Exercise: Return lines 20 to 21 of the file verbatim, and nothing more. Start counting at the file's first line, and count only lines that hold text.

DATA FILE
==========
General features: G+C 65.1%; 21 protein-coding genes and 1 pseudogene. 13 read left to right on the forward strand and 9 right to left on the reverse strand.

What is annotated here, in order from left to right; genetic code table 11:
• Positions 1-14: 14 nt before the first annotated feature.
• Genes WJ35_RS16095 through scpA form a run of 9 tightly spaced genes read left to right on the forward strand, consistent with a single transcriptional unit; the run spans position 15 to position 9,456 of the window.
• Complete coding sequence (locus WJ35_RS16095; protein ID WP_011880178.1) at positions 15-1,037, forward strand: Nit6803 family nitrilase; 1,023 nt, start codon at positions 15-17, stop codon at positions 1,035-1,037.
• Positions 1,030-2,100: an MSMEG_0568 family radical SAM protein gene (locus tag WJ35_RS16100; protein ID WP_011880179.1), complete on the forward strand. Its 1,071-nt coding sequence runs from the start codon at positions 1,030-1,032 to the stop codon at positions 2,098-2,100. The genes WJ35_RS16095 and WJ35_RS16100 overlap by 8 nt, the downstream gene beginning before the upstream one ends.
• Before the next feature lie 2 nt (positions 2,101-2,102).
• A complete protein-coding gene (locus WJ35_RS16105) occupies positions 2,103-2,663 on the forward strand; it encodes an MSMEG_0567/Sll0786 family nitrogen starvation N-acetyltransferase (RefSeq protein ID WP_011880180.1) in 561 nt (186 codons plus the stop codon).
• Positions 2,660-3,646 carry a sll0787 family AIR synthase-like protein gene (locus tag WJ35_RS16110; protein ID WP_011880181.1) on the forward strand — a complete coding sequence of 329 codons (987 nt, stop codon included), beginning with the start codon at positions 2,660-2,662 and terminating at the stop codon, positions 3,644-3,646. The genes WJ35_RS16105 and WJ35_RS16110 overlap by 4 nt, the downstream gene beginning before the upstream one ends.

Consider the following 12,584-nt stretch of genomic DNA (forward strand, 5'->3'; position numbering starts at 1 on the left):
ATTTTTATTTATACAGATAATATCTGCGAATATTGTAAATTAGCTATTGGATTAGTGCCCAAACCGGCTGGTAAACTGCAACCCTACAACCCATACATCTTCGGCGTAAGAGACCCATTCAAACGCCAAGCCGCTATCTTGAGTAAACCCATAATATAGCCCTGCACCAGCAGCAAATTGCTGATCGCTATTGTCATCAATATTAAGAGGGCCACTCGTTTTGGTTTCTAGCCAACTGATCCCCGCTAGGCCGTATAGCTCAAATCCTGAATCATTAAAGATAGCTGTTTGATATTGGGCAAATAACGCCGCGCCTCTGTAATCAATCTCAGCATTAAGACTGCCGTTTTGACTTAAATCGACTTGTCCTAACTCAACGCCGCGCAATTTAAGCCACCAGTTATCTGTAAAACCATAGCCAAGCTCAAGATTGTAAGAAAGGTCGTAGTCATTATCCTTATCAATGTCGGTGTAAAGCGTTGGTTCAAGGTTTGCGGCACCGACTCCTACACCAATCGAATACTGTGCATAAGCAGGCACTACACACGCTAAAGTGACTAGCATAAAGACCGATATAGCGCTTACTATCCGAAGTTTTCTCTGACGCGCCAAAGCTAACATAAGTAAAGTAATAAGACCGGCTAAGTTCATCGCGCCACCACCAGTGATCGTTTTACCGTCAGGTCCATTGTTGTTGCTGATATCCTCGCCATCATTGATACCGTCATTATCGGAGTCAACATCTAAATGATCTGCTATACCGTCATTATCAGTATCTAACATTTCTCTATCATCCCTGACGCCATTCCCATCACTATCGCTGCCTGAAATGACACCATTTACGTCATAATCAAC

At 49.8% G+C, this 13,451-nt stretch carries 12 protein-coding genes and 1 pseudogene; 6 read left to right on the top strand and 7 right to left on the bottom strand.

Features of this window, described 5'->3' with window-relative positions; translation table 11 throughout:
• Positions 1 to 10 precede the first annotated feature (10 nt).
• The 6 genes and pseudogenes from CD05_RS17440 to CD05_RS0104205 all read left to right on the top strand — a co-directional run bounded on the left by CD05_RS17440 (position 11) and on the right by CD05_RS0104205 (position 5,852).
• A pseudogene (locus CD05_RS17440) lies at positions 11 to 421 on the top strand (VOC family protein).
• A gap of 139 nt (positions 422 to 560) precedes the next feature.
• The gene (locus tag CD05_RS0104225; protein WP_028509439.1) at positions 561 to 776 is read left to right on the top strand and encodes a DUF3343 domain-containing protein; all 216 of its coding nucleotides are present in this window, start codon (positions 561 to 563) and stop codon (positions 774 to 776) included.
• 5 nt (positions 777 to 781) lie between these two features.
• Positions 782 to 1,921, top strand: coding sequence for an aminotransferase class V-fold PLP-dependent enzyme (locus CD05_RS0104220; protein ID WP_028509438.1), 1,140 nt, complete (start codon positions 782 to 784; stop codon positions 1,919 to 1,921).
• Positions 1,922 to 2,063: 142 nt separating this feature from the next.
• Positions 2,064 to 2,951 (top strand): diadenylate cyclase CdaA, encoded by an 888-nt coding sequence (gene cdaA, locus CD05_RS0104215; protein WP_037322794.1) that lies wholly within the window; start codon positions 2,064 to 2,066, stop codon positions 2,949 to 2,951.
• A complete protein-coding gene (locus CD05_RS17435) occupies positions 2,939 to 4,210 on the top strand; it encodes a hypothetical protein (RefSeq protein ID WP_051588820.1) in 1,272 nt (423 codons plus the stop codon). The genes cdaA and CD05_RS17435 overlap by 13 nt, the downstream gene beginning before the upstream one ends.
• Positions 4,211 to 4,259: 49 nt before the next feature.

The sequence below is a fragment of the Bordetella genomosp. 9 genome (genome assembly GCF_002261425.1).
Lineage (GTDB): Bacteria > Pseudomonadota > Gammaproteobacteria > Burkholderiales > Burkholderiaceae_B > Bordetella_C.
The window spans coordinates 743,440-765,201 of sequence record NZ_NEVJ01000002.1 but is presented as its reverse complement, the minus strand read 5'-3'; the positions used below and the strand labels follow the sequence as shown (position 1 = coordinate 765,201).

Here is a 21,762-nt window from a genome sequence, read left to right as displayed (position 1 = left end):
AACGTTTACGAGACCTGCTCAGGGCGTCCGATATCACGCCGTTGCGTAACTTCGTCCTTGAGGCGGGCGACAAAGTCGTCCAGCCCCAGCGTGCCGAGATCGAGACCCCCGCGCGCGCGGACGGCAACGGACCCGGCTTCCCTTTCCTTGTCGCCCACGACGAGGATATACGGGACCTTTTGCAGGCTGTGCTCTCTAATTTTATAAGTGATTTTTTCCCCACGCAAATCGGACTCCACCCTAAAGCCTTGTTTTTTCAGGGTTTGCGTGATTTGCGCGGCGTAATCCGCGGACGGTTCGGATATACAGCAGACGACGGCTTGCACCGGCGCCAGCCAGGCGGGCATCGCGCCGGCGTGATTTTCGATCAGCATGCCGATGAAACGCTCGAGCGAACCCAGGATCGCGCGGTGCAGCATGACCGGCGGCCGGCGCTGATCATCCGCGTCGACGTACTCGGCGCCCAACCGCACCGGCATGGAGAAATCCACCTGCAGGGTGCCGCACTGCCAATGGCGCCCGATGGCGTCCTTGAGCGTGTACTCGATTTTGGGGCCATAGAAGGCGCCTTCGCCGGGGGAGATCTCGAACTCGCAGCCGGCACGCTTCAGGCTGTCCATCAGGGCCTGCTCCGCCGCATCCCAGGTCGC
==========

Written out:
• Positions 782 to 1,921, top strand: coding sequence for an aminotransferase class V-fold PLP-dependent enzyme (locus CD05_RS0104220; protein ID WP_028509438.1), 1,140 nt, complete (start codon positions 782 to 784; stop codon positions 1,919 to 1,921).
• Positions 1,922 to 2,063: 142 nt separating this feature from the next.